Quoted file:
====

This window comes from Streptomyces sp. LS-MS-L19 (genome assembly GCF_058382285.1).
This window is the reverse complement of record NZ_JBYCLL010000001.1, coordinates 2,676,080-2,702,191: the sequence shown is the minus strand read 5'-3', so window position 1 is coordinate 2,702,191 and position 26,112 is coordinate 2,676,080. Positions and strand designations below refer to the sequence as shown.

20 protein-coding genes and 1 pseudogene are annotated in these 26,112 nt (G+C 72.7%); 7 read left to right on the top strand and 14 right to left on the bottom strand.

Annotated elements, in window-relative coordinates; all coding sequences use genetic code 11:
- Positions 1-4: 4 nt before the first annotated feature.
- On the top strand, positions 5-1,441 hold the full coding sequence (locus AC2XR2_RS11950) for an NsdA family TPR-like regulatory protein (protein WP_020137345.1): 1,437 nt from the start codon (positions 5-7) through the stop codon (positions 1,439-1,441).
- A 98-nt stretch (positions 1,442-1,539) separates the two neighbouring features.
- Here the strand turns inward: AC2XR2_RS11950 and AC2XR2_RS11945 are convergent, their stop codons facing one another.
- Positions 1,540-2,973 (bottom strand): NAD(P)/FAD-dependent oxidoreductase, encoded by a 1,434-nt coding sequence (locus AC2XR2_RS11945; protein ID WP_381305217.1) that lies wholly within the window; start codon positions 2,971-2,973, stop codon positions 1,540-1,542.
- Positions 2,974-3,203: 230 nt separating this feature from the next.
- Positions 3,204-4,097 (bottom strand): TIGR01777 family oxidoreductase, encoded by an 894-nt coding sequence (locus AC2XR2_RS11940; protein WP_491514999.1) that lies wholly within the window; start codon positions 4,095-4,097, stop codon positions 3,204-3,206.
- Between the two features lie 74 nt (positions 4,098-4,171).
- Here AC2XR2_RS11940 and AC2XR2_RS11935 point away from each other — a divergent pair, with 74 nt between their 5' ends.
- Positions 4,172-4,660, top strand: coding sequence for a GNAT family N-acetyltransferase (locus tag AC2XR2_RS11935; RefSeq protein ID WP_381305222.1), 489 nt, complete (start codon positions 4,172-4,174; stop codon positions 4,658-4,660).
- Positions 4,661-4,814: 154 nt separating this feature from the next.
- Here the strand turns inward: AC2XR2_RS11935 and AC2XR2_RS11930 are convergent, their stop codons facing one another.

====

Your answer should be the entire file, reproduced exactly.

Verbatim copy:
This window comes from Streptomyces sp. LS-MS-L19 (genome assembly GCF_058382285.1).
This window is the reverse complement of record NZ_JBYCLL010000001.1, coordinates 2,676,080-2,702,191: the sequence shown is the minus strand read 5'-3', so window position 1 is coordinate 2,702,191 and position 26,112 is coordinate 2,676,080. Positions and strand designations below refer to the sequence as shown.

20 protein-coding genes and 1 pseudogene are annotated in these 26,112 nt (G+C 72.7%); 7 read left to right on the top strand and 14 right to left on the bottom strand.

Annotated elements, in window-relative coordinates; all coding sequences use genetic code 11:
- Positions 1-4: 4 nt before the first annotated feature.
- On the top strand, positions 5-1,441 hold the full coding sequence (locus AC2XR2_RS11950) for an NsdA family TPR-like regulatory protein (protein WP_020137345.1): 1,437 nt from the start codon (positions 5-7) through the stop codon (positions 1,439-1,441).
- A 98-nt stretch (positions 1,442-1,539) separates the two neighbouring features.
- Here the strand turns inward: AC2XR2_RS11950 and AC2XR2_RS11945 are convergent, their stop codons facing one another.
- Positions 1,540-2,973 (bottom strand): NAD(P)/FAD-dependent oxidoreductase, encoded by a 1,434-nt coding sequence (locus AC2XR2_RS11945; protein ID WP_381305217.1) that lies wholly within the window; start codon positions 2,971-2,973, stop codon positions 1,540-1,542.
- Positions 2,974-3,203: 230 nt separating this feature from the next.
- Positions 3,204-4,097 (bottom strand): TIGR01777 family oxidoreductase, encoded by an 894-nt coding sequence (locus AC2XR2_RS11940; protein WP_491514999.1) that lies wholly within the window; start codon positions 4,095-4,097, stop codon positions 3,204-3,206.
- Between the two features lie 74 nt (positions 4,098-4,171).
- Here AC2XR2_RS11940 and AC2XR2_RS11935 point away from each other — a divergent pair, with 74 nt between their 5' ends.
- Positions 4,172-4,660, top strand: coding sequence for a GNAT family N-acetyltransferase (locus tag AC2XR2_RS11935; RefSeq protein ID WP_381305222.1), 489 nt, complete (start codon positions 4,172-4,174; stop codon positions 4,658-4,660).
- Positions 4,661-4,814: 154 nt separating this feature from the next.
- Here the strand turns inward: AC2XR2_RS11935 and AC2XR2_RS11930 are convergent, their stop codons facing one another.